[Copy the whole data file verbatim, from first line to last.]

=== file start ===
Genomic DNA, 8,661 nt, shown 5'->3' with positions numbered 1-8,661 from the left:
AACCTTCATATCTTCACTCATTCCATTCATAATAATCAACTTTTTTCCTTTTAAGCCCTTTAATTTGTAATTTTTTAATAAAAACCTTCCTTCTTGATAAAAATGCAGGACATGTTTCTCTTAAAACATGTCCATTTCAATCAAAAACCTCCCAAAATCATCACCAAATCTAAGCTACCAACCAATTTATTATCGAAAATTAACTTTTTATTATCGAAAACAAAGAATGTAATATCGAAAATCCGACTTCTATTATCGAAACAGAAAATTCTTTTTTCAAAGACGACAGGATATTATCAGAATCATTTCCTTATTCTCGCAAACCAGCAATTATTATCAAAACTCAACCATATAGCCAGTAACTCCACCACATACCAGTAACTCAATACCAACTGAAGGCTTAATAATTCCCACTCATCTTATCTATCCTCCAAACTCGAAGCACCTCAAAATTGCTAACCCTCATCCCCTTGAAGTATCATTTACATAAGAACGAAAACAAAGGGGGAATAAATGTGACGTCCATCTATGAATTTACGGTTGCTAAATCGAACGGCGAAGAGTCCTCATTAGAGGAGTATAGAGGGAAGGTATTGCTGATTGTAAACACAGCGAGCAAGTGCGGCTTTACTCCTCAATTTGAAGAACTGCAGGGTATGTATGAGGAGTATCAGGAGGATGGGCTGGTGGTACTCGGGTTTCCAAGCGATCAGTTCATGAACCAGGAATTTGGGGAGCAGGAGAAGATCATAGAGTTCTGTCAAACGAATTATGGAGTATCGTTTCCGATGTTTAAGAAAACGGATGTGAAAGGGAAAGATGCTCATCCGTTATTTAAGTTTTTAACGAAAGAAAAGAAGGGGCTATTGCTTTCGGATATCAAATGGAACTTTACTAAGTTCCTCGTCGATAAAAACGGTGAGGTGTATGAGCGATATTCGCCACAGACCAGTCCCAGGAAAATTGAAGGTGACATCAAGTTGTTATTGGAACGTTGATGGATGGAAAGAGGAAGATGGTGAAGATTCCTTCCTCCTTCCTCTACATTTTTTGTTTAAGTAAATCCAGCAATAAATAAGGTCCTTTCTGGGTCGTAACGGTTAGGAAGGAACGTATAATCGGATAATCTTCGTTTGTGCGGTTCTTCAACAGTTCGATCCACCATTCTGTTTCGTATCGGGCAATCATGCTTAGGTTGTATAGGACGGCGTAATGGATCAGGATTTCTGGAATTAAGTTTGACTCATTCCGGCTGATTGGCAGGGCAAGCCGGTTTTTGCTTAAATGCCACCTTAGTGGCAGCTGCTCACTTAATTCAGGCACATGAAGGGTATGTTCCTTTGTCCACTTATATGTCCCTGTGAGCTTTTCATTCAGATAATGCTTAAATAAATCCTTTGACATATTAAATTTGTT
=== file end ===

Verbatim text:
Genomic DNA, 8,661 nt, shown 5'->3' with positions numbered 1-8,661 from the left:
AACCTTCATATCTTCACTCATTCCATTCATAATAATCAACTTTTTTCCTTTTAAGCCCTTTAATTTGTAATTTTTTAATAAAAACCTTCCTTCTTGATAAAAATGCAGGACATGTTTCTCTTAAAACATGTCCATTTCAATCAAAAACCTCCCAAAATCATCACCAAATCTAAGCTACCAACCAATTTATTATCGAAAATTAACTTTTTATTATCGAAAACAAAGAATGTAATATCGAAAATCCGACTTCTATTATCGAAACAGAAAATTCTTTTTTCAAAGACGACAGGATATTATCAGAATCATTTCCTTATTCTCGCAAACCAGCAATTATTATCAAAACTCAACCATATAGCCAGTAACTCCACCACATACCAGTAACTCAATACCAACTGAAGGCTTAATAATTCCCACTCATCTTATCTATCCTCCAAACTCGAAGCACCTCAAAATTGCTAACCCTCATCCCCTTGAAGTATCATTTACATAAGAACGAAAACAAAGGGGGAATAAATGTGACGTCCATCTATGAATTTACGGTTGCTAAATCGAACGGCGAAGAGTCCTCATTAGAGGAGTATAGAGGGAAGGTATTGCTGATTGTAAACACAGCGAGCAAGTGCGGCTTTACTCCTCAATTTGAAGAACTGCAGGGTATGTATGAGGAGTATCAGGAGGATGGGCTGGTGGTACTCGGGTTTCCAAGCGATCAGTTCATGAACCAGGAATTTGGGGAGCAGGAGAAGATCATAGAGTTCTGTCAAACGAATTATGGAGTATCGTTTCCGATGTTTAAGAAAACGGATGTGAAAGGGAAAGATGCTCATCCGTTATTTAAGTTTTTAACGAAAGAAAAGAAGGGGCTATTGCTTTCGGATATCAAATGGAACTTTACTAAGTTCCTCGTCGATAAAAACGGTGAGGTGTATGAGCGATATTCGCCACAGACCAGTCCCAGGAAAATTGAAGGTGACATCAAGTTGTTATTGGAACGTTGATGGATGGAAAGAGGAAGATGGTGAAGATTCCTTCCTCCTTCCTCTACATTTTTTGTTTAAGTAAATCCAGCAATAAATAAGGTCCTTTCTGGGTCGTAACGGTTAGGAAGGAACGTATAATCGGATAATCTTCGTTTGTGCGGTTCTTCAACAGTTCGATCCACCATTCTGTTTCGTATCGGGCAATCATGCTTAGGTTGTATAGGACGGCGTAATGGATCAGGATTTCTGGAATTAAGTTTGACTCATTCCGGCTGATTGGCAGGGCAAGCCGGTTTTTGCTTAAATGCCACCTTAGTGGCAGCTGCTCACTTAATTCAGGCACATGAAGGGTATGTTCCTTTGTCCACTTATATGTCCCTGTGAGCTTTTCATTCAGATAATGCTTAAATAAATCCTTTGACATATTAAATTTGTT